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High school’s ‘lunch lady’ goes beyond just food

June 7, 2017

FORT WAYNE, Ind. (AP) — As the food service manager at Leo Junior-Senior High School, Deborah Carper knows that the role she and her team of 12 play in students’ lives goes beyond feeding them nutritional meals.

Her childhood lunch lady could tell when she was hurting, she said, and she encourages her team to take an interest in students by complimenting their appearance, asking how they are or commenting on a new outfit.

“This may be the only place they have someone say ‘hi’ to them,” Carper said.

Her work hasn’t gone unnoticed. The Indiana School Nutrition Association recently announced she received the Manager of the Year Award, which is considered the highest honor a school nutrition manager can earn. It recognizes those who have demonstrated dedication and ingenuity to improve their school meal programs.

“Dedicated cafeteria managers work tirelessly to implement projects and support initiatives to ensure students have access to healthy meals and to improve their dining experience,” association president Lori Shofroth said in a statement. “Deb exemplifies excellence in school food service, going above and beyond to enhance the East Allen County Schools community.”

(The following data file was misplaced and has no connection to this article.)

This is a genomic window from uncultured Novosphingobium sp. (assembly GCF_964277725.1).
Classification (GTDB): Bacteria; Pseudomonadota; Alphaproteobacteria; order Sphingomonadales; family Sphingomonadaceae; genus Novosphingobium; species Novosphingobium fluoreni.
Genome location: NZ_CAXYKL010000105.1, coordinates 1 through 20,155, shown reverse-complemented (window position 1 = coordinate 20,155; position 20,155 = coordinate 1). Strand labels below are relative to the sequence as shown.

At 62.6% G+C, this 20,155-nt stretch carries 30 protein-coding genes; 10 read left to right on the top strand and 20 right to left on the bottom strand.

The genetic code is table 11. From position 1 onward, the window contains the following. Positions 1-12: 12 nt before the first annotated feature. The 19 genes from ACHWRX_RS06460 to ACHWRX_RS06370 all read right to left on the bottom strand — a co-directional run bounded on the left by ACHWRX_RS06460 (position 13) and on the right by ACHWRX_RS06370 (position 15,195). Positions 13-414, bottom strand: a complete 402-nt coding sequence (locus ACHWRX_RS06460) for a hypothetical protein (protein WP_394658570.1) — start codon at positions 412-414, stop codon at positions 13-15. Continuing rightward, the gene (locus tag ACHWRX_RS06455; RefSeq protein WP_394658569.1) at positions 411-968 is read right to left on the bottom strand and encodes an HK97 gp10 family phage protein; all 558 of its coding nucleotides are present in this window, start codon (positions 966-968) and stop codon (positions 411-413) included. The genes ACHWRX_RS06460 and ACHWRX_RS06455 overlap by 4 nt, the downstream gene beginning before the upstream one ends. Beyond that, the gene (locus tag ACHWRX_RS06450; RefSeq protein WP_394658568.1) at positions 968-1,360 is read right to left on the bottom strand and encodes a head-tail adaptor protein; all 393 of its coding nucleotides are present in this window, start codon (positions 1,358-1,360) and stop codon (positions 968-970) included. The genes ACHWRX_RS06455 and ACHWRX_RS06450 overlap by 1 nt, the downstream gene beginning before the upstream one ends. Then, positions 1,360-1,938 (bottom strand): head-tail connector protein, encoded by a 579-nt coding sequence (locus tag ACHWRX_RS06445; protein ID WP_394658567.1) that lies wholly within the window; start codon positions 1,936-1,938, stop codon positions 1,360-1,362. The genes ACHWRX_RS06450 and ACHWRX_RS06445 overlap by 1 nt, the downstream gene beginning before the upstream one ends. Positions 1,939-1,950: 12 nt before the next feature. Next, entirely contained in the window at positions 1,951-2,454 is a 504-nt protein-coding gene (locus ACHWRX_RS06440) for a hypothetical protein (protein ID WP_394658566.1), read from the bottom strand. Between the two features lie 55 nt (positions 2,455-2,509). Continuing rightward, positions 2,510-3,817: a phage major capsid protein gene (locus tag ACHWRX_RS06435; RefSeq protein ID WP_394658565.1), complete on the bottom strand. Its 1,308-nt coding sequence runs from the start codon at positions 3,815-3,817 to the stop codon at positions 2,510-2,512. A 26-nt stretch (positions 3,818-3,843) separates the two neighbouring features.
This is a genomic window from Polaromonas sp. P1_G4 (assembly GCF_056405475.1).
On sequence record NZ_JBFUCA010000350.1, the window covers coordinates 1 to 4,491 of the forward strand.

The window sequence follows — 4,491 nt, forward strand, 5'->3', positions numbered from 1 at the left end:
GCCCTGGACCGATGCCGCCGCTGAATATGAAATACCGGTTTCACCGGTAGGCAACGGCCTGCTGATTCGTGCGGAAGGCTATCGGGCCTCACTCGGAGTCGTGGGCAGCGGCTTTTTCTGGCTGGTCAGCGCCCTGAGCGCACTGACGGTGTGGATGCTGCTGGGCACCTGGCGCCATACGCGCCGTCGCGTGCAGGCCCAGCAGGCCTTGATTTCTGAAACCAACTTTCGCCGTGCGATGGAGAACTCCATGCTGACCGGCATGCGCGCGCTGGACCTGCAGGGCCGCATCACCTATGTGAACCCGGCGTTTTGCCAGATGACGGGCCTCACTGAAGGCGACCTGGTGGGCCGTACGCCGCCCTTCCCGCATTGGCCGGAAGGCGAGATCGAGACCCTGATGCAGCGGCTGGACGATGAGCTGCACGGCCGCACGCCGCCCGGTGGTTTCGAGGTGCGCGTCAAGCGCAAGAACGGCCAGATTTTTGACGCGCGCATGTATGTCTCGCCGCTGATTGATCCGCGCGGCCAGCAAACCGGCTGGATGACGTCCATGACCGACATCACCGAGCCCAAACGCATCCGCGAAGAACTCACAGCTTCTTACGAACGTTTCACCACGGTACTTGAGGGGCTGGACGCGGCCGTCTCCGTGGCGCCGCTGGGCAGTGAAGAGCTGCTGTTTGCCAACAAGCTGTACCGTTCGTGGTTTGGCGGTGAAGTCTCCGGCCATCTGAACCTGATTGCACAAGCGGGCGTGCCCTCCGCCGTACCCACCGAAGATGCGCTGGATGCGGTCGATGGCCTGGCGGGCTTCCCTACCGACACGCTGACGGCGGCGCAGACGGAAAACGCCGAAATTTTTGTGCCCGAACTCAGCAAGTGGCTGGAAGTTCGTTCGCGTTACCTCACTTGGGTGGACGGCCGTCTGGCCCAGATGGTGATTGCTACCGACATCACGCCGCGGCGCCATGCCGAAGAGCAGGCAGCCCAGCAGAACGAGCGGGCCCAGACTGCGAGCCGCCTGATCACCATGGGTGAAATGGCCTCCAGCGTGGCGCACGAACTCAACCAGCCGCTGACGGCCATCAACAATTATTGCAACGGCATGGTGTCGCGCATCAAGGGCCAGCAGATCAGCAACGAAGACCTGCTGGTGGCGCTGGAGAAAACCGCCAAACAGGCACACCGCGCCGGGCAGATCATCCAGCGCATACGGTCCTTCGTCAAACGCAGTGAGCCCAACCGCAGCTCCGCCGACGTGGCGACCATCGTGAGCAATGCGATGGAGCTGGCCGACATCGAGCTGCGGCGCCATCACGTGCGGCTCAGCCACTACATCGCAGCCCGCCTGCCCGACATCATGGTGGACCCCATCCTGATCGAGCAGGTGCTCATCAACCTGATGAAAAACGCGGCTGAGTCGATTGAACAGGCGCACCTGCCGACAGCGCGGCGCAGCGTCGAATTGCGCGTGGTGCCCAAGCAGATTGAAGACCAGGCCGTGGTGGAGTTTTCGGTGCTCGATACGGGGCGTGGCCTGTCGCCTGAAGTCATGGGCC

Carper will be honored at the organization’s annual conference in November and at the School Nutrition Association’s national conference in Atlanta in July. She described the recognition as humbling.

“I love doing what I do, and I don’t do it to be awarded for it,” she said.

Carper will mark 35 years in school food services in September. She entered the field as a stay-at-home mom seeking to earn extra income for her family, she said, and worked her way up as people retired, becoming manager in 1995.

She credits her team for its willingness to try different offerings, such as Wednesday’s specialty bar that has a rotating menu of baked potatoes, sub sandwiches and tacos. They also add spices to food, like gravy, that arrives frozen or in packages, she said.

“I think out of the box to make it more desirable to the kids,” Carper said. ” . We take pride in our food here, we really do.”

Carper encourages other women to join a school kitchen, calling the role a “worthy job to step into.”

In her case, she said, she dedicated herself to the students.

“I could be that lunch lady for the next person who had hurt in their eyes,” Carper said.


Source: The (Fort Wayne) Journal Gazette, http://bit.ly/2sdruIs


Information from: The Journal Gazette, http://www.journalgazette.net

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